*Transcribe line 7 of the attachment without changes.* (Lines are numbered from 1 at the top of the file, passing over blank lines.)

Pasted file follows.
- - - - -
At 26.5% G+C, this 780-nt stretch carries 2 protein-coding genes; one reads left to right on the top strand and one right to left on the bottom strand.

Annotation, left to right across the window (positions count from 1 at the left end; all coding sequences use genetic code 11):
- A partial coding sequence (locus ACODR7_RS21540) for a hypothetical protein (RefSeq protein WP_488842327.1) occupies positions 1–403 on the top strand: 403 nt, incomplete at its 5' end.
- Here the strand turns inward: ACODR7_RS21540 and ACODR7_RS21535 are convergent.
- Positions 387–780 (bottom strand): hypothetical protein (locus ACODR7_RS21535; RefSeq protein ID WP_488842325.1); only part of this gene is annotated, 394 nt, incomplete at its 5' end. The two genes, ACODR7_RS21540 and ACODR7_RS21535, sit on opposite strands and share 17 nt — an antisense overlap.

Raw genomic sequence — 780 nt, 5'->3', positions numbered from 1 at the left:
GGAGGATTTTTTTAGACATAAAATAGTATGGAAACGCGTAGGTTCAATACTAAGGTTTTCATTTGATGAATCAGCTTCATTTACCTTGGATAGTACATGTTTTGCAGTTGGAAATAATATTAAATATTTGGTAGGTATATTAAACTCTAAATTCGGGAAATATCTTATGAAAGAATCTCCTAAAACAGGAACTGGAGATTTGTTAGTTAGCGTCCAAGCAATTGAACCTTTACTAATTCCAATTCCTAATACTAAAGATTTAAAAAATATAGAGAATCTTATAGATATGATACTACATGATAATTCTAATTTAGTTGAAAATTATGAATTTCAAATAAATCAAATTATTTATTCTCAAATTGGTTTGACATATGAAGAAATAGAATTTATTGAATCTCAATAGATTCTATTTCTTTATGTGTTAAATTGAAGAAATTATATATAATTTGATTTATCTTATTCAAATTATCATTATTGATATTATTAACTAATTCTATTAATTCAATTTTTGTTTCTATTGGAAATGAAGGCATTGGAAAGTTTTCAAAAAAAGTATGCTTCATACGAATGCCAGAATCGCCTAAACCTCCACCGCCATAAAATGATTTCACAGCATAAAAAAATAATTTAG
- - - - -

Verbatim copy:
GGAGGATTTTTTTAGACATAAAATAGTATGGAAACGCGTAGGTTCAATACTAAGGTTTTCATTTGATGAATCAGCTTCATTTACCTTGGATAGTACATGTTTTGCAGTTGGAAATAATATTAAATATTTGGTAGGTATATTAAACTCTAAATTCGGGAAATATCTTATGAAAGAATCTCCTAAAACAGGAACTGGAGATTTGTTAGTTAGCGTCCAAGCAATTGAACCTTTACTAATTCCAATTCCTAATACTAAAGATTTAAAAAATATAGAGAATCTTATAGATATGATACTACATGATAATTCTAATTTAGTTGAAAATTATGAATTTCAAATAAATCAAATTATTTATTCTCAAATTGGTTTGACATATGAAGAAATAGAATTTATTGAATCTCAATAGATTCTATTTCTTTATGTGTTAAATTGAAGAAATTATATATAATTTGATTTATCTTATTCAAATTATCATTATTGATATTATTAACTAATTCTATTAATTCAATTTTTGTTTCTATTGGAAATGAAGGCATTGGAAAGTTTTCAAAAAAAGTATGCTTCATACGAATGCCAGAATCGCCTAAACCTCCACCGCCATAAAATGATTTCACAGCATAAAAAAATAATTTAG